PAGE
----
Which herbicide caused that injury? We put some scientists to the test.

As part of the 20th Australian Weeds Conference Agronomy Field Tour in September 2016, the tour participants tested their ability to recognise herbicide damage symptoms across a range of crops and pasture species with the trial funded by Department of Agriculture & Food WA and Royalties for Regions™. To make it not too difficult, the guinea pigs (sorry, particpants) pre-downloaded the new GRDC Ute Guide herbicide Injury app to assist them in their quest. To sharpen their wits we also made it into a competition with extravagant prizes to be had. 

Herbicide injury demonstration at Muresk InstituteAfter saying I would never ever go on another Conference field tour, I had to put my money where my mouth was when Sally Peltzer and I were approached early in 2016 to organise the agronomy tour for the Weeds Conference to be held in Perth, WA.

We had to make the day interesting so decided to base it at or close to the Muresk Institute, just outside Northam, Western Australia. This is an easy 1.5 hour bus trip from Perth.

So back to the issue of herbicide injury of crops. We know herbicide damage is caused by herbicide drift, poor sprayer hygiene, adding the wrong product or spraying the wrong paddock. So how can growers and their advisers know what which herbicides are causing the problem? They can:

  • pinpoint the herbicide and therefore hopefully decipher how it happened
  • estimate a level of potential yield loss
  • determine harvest or grazing withholding periods that could affect marketing of produce through exceeding maximum residue levels

GRDC has recently released an app to enable growers and agronomists more easily identify which herbicides are damaging the crop. Sally and I decided to establish a herbicide injury demonstration to test the Agronomy tour participants’ brains, as well as evaluate the app.

The treatments in Table 1 were sprayed across 18 crop and pasture types 15 days before the field day. No tank-mixes were used as this would have “muddied the water”.

Table 1. Herbicides and rates used in the demonstration.

Trade name

Active Ingredient

MOA Group



MCPA ester


1 L/ha

Amitole® T



5 L/ha

Verdict® + Uptake™



100 mL/ha


metsulfuron methyl


5 g/ha


urea + ammonium nitrate


50 L/ha

Atrazine + Uptake



1.1 kg/ha




200 mL/ha




40 mL/ha




0.5 L/ha


paraquat (200 g/L)


500 mL/ha


So how did the competition go?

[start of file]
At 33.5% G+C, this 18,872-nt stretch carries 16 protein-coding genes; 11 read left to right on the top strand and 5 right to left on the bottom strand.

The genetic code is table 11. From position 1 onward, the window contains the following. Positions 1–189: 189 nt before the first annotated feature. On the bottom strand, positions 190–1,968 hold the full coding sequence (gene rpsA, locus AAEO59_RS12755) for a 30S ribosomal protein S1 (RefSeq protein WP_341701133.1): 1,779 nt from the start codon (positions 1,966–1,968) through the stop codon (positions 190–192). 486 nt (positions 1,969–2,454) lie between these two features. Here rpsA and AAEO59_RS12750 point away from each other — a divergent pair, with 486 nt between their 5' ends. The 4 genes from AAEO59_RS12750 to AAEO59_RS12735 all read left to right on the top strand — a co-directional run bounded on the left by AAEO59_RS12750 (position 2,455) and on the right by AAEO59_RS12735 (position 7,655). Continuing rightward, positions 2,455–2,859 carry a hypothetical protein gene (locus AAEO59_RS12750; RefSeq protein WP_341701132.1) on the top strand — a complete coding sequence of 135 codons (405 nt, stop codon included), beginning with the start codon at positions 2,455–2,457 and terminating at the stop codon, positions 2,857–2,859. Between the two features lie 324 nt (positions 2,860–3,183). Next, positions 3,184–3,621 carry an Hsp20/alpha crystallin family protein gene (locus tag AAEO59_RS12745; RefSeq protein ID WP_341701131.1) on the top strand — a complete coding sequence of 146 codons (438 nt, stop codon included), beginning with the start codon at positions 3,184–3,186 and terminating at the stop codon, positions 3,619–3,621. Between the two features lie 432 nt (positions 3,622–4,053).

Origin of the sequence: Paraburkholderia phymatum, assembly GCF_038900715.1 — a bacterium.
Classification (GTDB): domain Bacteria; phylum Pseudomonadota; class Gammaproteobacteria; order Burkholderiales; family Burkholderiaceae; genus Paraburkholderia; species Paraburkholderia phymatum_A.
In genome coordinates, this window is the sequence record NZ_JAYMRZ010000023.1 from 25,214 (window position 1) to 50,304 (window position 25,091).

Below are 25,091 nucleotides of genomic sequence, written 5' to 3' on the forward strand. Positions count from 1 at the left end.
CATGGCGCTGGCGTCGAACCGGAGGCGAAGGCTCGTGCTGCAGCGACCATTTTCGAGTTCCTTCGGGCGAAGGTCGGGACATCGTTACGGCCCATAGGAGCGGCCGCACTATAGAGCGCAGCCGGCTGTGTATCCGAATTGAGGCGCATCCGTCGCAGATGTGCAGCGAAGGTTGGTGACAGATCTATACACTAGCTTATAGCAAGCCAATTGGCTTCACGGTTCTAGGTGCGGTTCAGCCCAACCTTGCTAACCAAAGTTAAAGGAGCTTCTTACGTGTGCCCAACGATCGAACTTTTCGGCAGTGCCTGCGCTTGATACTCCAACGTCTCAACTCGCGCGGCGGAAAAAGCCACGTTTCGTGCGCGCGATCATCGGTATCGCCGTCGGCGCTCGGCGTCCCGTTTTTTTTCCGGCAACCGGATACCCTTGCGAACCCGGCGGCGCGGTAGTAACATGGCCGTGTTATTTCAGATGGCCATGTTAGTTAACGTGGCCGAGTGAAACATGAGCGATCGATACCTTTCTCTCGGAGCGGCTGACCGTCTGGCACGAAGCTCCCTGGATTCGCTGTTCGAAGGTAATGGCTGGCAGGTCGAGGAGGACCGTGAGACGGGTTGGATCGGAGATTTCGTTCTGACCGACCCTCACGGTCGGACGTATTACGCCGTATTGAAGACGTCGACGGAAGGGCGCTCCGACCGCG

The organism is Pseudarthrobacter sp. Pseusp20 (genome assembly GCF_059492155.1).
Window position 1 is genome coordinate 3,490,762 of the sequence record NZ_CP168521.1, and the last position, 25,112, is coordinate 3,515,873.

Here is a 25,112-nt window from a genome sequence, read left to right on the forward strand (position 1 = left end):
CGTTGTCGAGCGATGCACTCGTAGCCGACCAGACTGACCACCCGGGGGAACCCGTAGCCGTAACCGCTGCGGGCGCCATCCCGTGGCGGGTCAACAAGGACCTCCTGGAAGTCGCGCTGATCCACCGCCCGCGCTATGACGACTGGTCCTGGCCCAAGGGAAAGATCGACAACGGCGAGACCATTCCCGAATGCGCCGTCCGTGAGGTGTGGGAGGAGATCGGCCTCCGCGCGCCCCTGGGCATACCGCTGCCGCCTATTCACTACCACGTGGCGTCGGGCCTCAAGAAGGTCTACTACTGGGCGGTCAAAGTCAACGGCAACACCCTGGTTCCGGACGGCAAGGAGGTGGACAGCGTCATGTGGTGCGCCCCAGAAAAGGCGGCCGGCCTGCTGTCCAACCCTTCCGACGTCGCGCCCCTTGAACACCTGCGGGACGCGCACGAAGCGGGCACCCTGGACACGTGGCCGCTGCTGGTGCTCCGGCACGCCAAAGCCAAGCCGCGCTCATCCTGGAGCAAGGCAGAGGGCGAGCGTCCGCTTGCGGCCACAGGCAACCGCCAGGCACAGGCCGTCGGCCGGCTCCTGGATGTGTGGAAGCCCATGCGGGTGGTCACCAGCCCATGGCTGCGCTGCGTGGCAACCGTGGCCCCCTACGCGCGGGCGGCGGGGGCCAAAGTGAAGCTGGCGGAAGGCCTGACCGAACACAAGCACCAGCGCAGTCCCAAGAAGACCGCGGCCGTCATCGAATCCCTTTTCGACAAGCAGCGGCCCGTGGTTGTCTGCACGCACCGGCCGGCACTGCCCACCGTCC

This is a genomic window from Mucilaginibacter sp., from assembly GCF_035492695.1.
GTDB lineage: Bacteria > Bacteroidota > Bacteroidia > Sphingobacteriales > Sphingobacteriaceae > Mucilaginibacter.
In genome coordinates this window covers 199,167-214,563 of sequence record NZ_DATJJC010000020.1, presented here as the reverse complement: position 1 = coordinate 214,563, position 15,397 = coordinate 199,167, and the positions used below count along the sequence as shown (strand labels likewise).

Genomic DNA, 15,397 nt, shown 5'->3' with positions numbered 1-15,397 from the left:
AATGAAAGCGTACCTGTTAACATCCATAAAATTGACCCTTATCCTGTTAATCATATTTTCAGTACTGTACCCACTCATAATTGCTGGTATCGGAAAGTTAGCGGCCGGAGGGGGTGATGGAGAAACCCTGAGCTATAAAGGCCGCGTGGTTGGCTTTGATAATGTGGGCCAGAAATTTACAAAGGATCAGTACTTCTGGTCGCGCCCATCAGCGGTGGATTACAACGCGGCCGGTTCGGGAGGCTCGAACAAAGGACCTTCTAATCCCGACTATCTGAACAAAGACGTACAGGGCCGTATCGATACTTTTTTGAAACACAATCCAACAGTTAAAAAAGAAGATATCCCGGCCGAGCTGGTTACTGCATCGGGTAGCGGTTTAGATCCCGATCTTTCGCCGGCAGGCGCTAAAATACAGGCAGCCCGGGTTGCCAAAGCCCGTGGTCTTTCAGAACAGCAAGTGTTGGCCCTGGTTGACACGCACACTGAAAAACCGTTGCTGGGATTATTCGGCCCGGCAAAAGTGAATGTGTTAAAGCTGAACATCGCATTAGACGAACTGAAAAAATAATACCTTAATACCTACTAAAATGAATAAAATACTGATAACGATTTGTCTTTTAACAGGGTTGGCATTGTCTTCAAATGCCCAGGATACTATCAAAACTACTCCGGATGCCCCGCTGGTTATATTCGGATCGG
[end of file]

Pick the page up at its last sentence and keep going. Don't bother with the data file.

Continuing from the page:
There were 8 ‘stations’ for the contest and we split the participants into groups of 3 or 4.  We wanted the modes of action causing crop damage at the 8 stations and those in the “herbicide business” also had to name the actual herbicide to help level the playing field.

As can be seen from the photos the groups were busy competing.

Various groups busy trying to identify the 8 herbicide modes of action

What this exercise highlighted was how difficult it can be to identify the herbicide causing crop damage. It is important to not just look at the crop, but the weeds and other species and observe how they are reacting. Knowing the time elapsed since herbicide application also makes a huge difference in assessing the symptoms as symptoms change with time and dose. For example with cool low light intensity conditions paraquat (Group L) damage to cereals can look like a number of other herbicides during the first 2 weeks before desiccation has properly commenced. Even some of the 'herbicide experts' were fooled.

 Catherine Borger, DAFWA, with Kerry Harrington, NZ, and two international visitors.

Besides the fun, some great feedback has also been supplied to the GRDC to improve the Herbicide Injury app.

Rest of the day

After the herbicide injury competition Peter Vella and Dave Rogers from Hardi Australia discussed how modern spray technology, as used on their Saritor 5500, improves spray efficiency and efficacy through lighter booms and accurate height control .

The group fascinated by the high tech Hardi Saritor 5500.

Next we inspected the exhibition model of the iHSD – integrated Harrington Seed Destructor – with Devon Gilmour, McIntosh & Son, along with Ray Harrington, the inventor.

 Inventor and farmer Ray Harrington explaining how the iHSD kills weed seeds.

After lunch Andrew Guzzomi, University of Western Australia, demonstrated his selective cultivating tine. The tines are activated when the sensors detect a weed, digging it out. This shows lots of promise for low density fallow weed control.

Andrew Guzzomi explaining the complicated path to developing a new concept in tillage.Then it was back on the bus to head out to Andrew Boultbee’s farm nearby to look at his approach to harvest seed management with chaff dumps. Andrew has a number of approaches to dealing with the dumps. He sows through them and may or may not burn them depending on the season and amount of rain received. Everyone was fascinated by Andrew’s adaptation of the dump and burn approach.

Farmer Andrew Boultbee explaining how he manages weed seed production in cereal crops.

After that it was back to Perth via York.

We are pleased to say that the feedback was all positive from the day and a great deal of thanks goes to:

  • Peter Vella and Dave Rogers at Hardi Australia
  • Devon Gilmour at McIntosh & Son
  • Ray Harrington
  • Andrew Boultbee
  • Andrew Guzzomi, UWA
  • the staff at Muresk Institute, Northam, Western Australia
  • Bridget & the team from Kalyx Australia